I’m also pretty sure that any kind of life/civilization that can get to Earth is/will be way more advanced than we can imagine. So I’m not really concerned that the Navy video is really aliens – if aliens are here, they are advanced enough to keep themselves hidden from us.  For all we know, aliens do walk among us and we’ll probably never figure it out?

What place in the universe would you like to visit?

New Phase of the Moon

NASA has been back in the news with the announcement that a return trip to the moon is in the works for 2024. And this means that Japanese billionaire Yusaku Maezawa is back in the news with HIS announcement that he wants to bankroll 6-8 artists to go with him on a SpaceX flight affectionately named “Dear Moon”. He says that taking artists to space would allow them to “communicate their experiences to the masses in new ways”.

Of course, this project is just in the offing and we’ll have to see if it comes to fruition by 2024.

Would you want to travel to the moon? Or Mars?  Or beyond?

That Ole Devil Moon

The last couple of mornings, I’ve had to head to work a little early and thanks to Daylight Savings Time, in the dark. I go pretty much straight west on 494 and have been graced both mornings by a huge, supermoon.

According to Wikipedia “A supermoon is a full moon or a new moon that nearly coincides with perigee—the closest that the Moon comes to the Earth in its orbit—resulting in a slightly larger-than-usual apparent size of the lunar disk as viewed from Earth.”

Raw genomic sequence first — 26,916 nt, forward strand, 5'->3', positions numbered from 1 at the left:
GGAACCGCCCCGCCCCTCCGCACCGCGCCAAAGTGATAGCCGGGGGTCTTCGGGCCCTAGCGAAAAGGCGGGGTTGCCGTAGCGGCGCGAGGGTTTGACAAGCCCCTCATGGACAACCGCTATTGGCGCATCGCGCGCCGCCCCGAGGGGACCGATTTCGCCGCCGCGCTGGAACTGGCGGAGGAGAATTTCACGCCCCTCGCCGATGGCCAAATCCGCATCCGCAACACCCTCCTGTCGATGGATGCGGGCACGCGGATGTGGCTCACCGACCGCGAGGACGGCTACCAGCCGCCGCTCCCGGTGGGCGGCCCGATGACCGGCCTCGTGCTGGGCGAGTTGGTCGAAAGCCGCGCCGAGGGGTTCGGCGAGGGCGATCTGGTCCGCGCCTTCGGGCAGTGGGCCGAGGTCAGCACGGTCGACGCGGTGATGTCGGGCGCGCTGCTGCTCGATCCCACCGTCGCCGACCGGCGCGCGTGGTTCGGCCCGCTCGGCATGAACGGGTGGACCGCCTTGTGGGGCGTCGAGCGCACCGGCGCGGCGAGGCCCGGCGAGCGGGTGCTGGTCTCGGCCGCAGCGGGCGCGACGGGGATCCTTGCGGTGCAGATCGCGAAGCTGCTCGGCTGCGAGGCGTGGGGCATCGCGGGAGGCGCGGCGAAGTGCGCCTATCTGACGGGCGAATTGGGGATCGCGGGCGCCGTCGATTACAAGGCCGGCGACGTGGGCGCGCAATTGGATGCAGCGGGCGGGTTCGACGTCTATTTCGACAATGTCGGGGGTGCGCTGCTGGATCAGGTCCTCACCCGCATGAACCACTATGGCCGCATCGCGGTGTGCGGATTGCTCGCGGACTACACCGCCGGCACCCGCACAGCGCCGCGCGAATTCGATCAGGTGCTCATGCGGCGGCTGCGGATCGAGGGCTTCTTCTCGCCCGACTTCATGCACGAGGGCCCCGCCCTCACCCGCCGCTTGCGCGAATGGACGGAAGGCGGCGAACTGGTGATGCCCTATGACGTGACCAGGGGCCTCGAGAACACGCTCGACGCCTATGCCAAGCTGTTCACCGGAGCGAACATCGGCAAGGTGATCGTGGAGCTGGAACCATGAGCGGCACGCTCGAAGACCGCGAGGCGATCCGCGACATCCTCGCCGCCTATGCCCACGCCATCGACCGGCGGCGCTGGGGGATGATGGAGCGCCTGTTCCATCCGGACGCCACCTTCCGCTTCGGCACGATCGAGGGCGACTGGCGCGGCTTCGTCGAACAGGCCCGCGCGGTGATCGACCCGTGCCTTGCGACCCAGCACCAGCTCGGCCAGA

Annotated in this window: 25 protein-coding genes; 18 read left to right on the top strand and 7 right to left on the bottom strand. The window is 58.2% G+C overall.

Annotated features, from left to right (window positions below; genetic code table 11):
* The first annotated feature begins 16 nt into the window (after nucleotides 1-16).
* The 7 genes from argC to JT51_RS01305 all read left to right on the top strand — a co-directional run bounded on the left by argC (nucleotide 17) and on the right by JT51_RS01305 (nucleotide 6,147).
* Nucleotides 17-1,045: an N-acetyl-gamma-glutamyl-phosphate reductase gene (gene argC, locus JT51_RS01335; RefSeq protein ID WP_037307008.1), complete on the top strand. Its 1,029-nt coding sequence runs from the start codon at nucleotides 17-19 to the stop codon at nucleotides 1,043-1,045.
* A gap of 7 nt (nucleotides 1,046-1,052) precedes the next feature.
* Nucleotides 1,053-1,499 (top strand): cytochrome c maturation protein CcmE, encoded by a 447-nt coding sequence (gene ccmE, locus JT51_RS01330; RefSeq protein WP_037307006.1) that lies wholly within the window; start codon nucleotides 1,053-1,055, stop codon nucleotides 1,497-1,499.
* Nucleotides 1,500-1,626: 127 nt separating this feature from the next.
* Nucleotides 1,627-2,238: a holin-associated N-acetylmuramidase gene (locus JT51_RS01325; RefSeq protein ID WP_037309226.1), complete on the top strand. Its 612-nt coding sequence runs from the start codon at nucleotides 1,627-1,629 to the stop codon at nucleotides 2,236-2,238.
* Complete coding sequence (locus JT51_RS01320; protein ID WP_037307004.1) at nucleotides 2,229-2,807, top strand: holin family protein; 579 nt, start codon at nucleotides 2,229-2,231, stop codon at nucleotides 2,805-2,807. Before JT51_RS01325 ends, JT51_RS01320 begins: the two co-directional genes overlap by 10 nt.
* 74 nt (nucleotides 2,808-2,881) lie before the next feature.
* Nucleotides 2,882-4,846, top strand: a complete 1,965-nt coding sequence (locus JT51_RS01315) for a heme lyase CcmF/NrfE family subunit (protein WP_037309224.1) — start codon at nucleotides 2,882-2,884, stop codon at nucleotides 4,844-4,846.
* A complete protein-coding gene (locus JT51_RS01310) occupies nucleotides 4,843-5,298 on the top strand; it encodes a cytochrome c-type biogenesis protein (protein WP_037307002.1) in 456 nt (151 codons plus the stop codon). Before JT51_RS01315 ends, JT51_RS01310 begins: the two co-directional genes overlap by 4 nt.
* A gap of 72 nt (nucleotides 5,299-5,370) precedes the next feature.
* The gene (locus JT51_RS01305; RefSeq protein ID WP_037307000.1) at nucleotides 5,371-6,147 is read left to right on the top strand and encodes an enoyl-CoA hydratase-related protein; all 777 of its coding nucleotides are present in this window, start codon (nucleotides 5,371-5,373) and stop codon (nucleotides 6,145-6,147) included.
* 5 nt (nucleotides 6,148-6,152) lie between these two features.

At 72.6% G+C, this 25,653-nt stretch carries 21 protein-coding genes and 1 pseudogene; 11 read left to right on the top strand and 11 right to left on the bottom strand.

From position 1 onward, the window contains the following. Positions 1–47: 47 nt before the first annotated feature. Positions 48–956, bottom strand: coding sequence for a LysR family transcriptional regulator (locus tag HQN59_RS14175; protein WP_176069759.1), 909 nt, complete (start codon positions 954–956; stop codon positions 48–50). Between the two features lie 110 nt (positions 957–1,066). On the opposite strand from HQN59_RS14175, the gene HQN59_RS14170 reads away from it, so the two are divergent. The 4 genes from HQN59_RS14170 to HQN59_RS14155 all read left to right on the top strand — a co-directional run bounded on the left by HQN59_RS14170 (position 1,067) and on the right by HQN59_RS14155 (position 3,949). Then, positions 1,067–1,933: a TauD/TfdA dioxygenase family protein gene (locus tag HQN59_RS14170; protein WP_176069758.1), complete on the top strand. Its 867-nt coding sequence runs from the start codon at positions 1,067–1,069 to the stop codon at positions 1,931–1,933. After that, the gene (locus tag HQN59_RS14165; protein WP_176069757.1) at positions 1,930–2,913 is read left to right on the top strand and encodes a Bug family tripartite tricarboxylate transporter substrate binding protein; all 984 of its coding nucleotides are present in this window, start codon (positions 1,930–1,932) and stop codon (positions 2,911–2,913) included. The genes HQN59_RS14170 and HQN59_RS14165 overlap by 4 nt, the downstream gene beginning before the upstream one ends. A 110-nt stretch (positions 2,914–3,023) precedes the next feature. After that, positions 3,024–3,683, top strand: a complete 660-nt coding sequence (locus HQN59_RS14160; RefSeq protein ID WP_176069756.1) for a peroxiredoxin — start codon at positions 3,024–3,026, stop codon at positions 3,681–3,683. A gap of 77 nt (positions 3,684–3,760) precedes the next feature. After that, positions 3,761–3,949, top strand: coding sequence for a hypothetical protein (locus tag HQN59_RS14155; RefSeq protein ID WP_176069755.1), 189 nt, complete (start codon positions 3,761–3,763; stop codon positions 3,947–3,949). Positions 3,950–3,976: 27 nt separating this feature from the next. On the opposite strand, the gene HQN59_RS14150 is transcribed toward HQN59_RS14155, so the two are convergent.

And it turns out that there is an opposite phenomenon – a micromoon.  And sadly, the supermoon this week is the last one of 2019.

What do you see when you look at the moon?

Surfing Pluto

It’s amazing what happens sometimes when you’re surfing the internet. I started with my daily dose of Sci Show Space, which led me to Gustav Holst’s Suite of Planets.  I realized that Holst wrote The Planets before Pluto was discovered, so he can’t be blamed that after 1930, he was missing a planet (of course now he’s OK again if you want align yourself with the Astronomer’s Union).  Over the years composers have “added” to Holst’s work with various songs about Pluto.

There are serious attempts like Pluto, the Renewer by Colin Matthews):

and very silly (yet funny) pieces, like For the Planet Pluto by the Music Tapes:

And I particularly like this one, Plutonian Nights by Sun Ra:

Then my lunch break was up and I had to get back to work!

Any unsung heroes in your life?

Riled Up by Language

Yesterday I got all worked up (again) when “pescatarian” defined as a vegetarian who eat fish. If you eat fish you are not any kind of vegetarian.

So I was happy to read this footnote in Death From the Skies by astronomer Phil Plait:

“One of the best ways to tick off an astronomer – and it can be fun sometimes just to see how he reacts – is to mix up the terms meteor, meteoroid, and meteorite.  The very best way to tick off an astronomer is to call him an astrologer.”

Guess I’m not the only one who gets riled up by language.

What are you NOT?